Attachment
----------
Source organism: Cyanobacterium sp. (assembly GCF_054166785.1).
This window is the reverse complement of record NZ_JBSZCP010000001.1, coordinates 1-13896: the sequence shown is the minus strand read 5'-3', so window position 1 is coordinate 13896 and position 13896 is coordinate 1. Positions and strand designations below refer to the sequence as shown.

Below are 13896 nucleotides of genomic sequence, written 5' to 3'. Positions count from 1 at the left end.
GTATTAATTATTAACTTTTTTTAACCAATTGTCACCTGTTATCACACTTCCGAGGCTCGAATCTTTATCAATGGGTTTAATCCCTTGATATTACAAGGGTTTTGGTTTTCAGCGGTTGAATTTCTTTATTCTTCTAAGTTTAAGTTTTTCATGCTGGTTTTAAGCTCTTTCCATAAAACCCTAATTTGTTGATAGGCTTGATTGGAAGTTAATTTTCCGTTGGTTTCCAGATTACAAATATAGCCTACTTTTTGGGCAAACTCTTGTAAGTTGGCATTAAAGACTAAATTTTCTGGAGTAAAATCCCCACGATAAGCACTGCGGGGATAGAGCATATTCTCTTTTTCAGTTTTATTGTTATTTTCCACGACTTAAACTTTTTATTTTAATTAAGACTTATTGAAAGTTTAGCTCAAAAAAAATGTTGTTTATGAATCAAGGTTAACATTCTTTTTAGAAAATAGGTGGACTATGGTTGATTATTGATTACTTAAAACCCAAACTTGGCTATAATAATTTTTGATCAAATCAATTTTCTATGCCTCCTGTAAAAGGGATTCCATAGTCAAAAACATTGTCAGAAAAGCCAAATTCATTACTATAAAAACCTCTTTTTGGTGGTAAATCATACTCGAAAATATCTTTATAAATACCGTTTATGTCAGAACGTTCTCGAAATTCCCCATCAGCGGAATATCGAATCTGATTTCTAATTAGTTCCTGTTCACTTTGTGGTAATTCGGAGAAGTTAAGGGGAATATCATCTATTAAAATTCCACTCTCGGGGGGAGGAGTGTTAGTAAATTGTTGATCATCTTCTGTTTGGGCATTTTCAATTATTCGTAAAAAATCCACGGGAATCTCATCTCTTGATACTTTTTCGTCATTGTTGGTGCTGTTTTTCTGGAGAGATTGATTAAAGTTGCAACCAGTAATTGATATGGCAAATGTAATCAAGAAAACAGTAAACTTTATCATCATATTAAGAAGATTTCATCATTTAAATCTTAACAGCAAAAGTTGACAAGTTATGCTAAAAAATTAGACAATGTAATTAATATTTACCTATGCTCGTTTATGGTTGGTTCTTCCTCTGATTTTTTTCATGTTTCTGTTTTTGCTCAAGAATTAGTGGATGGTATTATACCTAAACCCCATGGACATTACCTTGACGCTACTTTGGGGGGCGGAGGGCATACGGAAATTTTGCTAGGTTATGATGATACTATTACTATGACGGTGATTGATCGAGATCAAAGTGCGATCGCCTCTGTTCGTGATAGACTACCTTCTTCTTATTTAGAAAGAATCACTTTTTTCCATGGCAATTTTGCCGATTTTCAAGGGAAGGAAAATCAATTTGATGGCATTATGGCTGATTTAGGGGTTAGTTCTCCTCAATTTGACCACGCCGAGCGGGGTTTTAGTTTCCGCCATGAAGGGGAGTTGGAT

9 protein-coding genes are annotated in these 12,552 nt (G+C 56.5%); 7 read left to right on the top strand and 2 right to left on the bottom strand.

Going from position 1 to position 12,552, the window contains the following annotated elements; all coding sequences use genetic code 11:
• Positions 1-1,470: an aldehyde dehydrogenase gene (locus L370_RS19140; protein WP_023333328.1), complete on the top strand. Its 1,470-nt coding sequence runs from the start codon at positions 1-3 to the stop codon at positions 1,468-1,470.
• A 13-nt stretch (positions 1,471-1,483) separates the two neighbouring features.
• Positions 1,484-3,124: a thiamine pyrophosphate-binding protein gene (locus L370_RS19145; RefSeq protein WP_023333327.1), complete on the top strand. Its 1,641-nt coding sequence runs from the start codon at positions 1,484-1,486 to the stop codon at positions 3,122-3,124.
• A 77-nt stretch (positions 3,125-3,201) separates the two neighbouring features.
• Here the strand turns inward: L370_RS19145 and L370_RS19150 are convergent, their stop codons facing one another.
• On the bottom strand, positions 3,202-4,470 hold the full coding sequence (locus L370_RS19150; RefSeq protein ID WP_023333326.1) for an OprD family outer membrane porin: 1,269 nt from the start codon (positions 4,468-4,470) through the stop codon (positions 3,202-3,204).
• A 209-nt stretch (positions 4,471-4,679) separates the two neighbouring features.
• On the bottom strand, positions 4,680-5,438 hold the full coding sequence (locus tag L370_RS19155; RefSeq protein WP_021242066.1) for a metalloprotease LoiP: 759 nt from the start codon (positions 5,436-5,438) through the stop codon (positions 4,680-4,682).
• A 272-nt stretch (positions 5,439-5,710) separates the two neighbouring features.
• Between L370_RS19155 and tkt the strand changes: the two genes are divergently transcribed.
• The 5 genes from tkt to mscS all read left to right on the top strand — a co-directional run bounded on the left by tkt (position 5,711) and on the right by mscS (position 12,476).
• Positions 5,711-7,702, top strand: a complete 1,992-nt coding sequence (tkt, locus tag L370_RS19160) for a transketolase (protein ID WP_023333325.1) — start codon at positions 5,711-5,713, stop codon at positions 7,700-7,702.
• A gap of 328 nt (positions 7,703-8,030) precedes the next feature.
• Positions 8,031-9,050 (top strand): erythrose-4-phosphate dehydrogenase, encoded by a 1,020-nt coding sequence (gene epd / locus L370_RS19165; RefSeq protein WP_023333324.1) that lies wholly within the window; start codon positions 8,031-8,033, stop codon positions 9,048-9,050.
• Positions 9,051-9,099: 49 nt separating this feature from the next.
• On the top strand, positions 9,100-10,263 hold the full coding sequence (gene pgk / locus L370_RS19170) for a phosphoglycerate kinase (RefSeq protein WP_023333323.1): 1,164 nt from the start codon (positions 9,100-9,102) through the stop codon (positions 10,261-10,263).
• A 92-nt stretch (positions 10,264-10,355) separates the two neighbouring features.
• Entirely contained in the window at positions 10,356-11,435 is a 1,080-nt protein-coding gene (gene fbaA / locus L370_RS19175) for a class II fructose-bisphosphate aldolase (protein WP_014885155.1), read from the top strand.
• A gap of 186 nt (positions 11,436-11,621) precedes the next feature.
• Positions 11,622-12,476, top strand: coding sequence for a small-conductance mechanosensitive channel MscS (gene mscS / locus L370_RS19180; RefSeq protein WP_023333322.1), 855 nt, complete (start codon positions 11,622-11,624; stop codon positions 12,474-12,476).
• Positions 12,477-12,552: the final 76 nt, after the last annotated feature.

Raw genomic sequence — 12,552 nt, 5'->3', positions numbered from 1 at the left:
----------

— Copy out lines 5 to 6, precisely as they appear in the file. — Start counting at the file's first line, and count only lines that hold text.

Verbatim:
9 protein-coding genes are annotated in these 12,552 nt (G+C 56.5%); 7 read left to right on the top strand and 2 right to left on the bottom strand.

Going from position 1 to position 12,552, the window contains the following annotated elements; all coding sequences use genetic code 11: